Slow Fashion Resources

(And why is it important?)

Slow Fashion is essentially the opposite of fast fashion, and fast fashion is the clothing you see in most shops: an ever-changing selection, often mass-produced in questionable conditions.  The throw-away mentality of fast fashion harms people and the environment in ways that may not be immediately apparent to those of us living in places where clothing isn’t produced.

Slow fashion, on the other hand, encourages a connection to ones clothing, and ideally this connection is what enables us to make better choices: instead of purchasing new clothes all the time, slow fashion encourages us to care for what we have, thrift or swap, create our own clothes, or purchase clothing from artisans and companies with more ethical and sustainable practices.

This is a growing directory of slow fashion resources, including fabric sources, how-tos, blogs, ready-made clothing, and more.


Harvesting Color: How to Find Plants and Make Natural Dyes by Rebecca Burgess

Knit Local: Celebrating America’s Homegrown Yarns by Tanis Gray

Overdressed: The Shockingly High Cost of Cheap Fashion by Elizabeth L. Cline

Slow Clothing: Finding meaning in what we wear by Jane Milburn

Threadbare: Clothes, Sex, and Trafficking by Anne Elizabeth Moore

(Also….I love books by Wendell Berry such as What Are People For? and The Unsettling of America.  While these are not books about fashion, Berry very eloquently writes about agriculture, people, and the connection between everything.  His philosophy can be applied to all aspects of production and use, including clothing.)

Sewing, Knitting, and Mending

Visible Mending features a gallery of visible mending techniques. 

Moth & Rust Channel: my Youtube channel is slowly growing!  If you have something you’d like to see, let me know.

Reclaimed & Rescued Fabric

FABSCRAP is located in Brookyn, NY and recovers fabrics from high-end designers in New York City, sold as a sustainable alternative to destruction and discard in landfill.  Their stock is unique and changes frequently because of the nature of their items.

Natural Fiber, Yarn, and Fabric

HoneyBeGood carries popular organic, sustainable, and eco-friendly fabrics for quilting, apparel, and more.

The Shepherd’s Mill in Phillipsburg, KS, is a personal favorite as it’s somewhat local to me; they process fleeces into spinning fiber and finished yarn.

Organic Cotton Plus offers organic cotton, wool, hemp, linen, and other fabrics, as well as lace, notions, and yarn.  Some of it is made in the USA, some is imported.

Vreseis Limited is a high-end brand of organic, color-grown cotton by Sally Fox; this company offers carded cotton fiber, yarn, cloth, and more.

Blogs & Educational Resources

Eco- is a website aimed at making sustainable consumption easier.  More specifically, it features an article discussing different types of fibers and their implications for the environment, which you can view here: Clothing Fabrics: How Sustainable is Your Wardrobe?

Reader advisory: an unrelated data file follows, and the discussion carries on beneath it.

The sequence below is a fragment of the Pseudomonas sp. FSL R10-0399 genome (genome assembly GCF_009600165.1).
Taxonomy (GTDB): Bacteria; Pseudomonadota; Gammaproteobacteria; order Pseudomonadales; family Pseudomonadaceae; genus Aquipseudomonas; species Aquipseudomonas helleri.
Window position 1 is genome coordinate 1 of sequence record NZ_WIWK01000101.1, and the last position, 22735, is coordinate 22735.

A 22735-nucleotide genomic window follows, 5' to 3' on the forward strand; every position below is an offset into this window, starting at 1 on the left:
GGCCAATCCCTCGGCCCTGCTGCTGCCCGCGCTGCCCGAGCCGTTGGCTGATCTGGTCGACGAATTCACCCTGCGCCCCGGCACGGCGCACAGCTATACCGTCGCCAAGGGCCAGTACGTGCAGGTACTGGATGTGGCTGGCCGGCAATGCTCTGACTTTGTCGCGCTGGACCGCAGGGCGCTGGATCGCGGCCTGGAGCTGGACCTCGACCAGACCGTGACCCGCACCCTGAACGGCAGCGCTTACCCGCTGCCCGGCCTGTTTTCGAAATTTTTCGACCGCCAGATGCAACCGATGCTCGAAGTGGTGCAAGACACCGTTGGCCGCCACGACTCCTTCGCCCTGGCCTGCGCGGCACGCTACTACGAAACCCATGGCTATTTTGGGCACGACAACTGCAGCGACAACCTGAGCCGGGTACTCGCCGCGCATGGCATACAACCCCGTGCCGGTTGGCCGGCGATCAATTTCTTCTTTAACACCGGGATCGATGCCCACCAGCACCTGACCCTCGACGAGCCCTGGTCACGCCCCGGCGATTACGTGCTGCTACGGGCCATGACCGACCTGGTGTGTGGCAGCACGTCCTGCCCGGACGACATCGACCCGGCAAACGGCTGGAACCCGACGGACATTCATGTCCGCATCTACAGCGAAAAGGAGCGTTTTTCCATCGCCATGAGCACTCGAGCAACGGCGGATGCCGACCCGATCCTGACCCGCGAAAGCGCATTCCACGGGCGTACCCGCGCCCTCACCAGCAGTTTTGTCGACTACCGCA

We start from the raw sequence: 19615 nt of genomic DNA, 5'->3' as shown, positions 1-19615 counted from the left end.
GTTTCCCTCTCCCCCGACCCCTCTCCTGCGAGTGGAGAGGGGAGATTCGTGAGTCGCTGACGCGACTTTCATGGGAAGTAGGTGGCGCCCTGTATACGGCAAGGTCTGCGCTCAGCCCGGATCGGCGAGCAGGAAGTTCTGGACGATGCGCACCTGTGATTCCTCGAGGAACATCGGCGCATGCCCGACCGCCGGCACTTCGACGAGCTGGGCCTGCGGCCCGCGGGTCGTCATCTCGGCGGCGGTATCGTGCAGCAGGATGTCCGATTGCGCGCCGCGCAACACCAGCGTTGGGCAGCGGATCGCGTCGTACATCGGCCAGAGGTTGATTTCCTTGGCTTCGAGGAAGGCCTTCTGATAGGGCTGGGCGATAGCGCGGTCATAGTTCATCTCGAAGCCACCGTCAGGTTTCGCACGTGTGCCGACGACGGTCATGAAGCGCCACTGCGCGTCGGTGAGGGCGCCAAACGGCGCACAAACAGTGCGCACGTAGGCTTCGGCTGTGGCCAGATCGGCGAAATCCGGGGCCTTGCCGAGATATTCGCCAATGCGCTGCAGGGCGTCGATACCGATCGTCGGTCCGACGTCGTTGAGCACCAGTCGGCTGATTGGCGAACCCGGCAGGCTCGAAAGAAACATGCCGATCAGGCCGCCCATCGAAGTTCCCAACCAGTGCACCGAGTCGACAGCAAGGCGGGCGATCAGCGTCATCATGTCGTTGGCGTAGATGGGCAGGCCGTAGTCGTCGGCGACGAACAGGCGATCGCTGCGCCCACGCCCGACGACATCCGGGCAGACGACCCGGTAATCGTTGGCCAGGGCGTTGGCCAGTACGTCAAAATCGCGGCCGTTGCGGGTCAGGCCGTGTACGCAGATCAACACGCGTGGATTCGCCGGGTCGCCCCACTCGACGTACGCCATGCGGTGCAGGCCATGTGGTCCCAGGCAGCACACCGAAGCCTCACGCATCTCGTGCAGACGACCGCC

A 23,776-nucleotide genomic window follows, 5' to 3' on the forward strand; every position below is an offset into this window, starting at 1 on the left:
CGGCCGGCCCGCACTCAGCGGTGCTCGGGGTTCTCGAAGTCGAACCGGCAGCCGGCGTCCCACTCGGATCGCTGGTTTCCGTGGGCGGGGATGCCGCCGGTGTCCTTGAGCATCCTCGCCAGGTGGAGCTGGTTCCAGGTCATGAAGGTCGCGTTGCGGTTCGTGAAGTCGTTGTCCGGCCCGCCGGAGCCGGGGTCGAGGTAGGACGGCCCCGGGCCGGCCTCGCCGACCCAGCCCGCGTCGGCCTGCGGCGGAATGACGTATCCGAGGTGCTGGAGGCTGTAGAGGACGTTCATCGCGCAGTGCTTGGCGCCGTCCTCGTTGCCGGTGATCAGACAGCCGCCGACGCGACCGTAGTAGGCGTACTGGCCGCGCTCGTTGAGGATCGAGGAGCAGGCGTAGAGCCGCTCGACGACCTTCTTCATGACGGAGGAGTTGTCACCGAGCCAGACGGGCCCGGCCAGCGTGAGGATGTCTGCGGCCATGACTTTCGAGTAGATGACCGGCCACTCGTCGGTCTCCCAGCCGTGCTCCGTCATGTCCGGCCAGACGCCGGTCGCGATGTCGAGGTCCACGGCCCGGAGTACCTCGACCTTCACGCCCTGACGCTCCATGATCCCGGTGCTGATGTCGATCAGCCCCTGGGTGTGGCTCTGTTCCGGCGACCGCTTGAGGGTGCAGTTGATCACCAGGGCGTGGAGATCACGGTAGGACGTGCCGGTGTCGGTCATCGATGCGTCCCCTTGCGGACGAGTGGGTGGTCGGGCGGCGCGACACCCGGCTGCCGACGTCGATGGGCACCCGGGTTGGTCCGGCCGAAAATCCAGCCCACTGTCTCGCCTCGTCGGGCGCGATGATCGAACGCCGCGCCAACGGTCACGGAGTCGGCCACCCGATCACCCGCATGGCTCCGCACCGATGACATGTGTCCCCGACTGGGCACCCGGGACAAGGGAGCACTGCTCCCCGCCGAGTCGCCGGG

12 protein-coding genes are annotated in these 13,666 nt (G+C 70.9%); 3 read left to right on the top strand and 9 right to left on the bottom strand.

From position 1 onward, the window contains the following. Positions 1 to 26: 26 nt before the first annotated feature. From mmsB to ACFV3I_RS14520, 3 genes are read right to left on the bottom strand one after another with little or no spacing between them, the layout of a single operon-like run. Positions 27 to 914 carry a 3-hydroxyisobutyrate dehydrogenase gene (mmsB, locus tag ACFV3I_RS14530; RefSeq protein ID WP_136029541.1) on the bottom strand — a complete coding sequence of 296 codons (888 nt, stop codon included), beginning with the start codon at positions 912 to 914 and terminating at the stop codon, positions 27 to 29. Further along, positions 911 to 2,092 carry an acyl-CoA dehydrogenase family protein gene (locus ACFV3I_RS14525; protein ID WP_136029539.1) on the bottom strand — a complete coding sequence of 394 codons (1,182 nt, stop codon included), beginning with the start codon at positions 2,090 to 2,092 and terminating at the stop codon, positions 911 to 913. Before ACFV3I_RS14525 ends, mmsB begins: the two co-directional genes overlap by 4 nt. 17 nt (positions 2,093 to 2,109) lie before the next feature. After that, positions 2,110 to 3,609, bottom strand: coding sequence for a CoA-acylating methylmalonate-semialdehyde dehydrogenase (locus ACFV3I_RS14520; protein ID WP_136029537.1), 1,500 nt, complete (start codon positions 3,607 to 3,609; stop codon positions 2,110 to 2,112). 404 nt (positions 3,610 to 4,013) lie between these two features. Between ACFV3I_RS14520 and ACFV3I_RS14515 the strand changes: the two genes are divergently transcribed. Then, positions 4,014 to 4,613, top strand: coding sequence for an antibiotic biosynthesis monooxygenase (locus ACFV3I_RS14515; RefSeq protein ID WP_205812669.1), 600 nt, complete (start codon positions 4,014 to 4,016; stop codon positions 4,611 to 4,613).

Fashion Revolution is a social enterprise wanting to “unite people and organisations to work together towards radically changing the way our clothes are sourced, produced and consumed, so that our clothing is made in a safe, clean and fair way.”  Visit their site to learn about the importance of transparency in the fashion industry.

Fibershed is a California-based organization helping to develop regional fiber systems that build soil & protect the health of our biosphere.

Fringe Association is a knitting blog, but with lots of other great clothing inspiration and resources as well. 

My Green Closet is a series (posted every Thursday) of high-quality video blogs focusing on ethical/eco-friendly fashion.  Definitely worth a watch!

Regeneration International hosts a Care What You Wear campaign, and their site includes educational resources, statistics, and a directory of responsible brands.

Textile Beat is a social enterprise inspiring a creative approach to the way we dress, through a slow clothing philosophy.

Online Tools & Apps

National Mill Inventory is a project by Fibershed, and strives to collect information on existing mills in the United States.


Clothes Making Mavens: a sewing podcast about handmade fashion.

Seamwork Radio: stories about designing, making, and wearing your own clothing.

Thread Cult: a podcast for the sewing, fashion, and textile obsessed.

Sustainable Clothing & Accessories

CGC Leather Handbags

Climate-benefiting leather handbags are crafted from certified Animal Welfare Approved flocks raised in the Midwest. CGC’s full-grain, vegetable-tanned leather comes directly from lambs that are shepherded ethically on pasture, then manufactured in small batches in the US. Thanks to a closed-loop production process, your CGC leather handbag is traceable all the way back to the farm, connecting you to the soil.

Moth and Rust

Handmade in Kansas; unique and custom-made clothing, accessories, and more.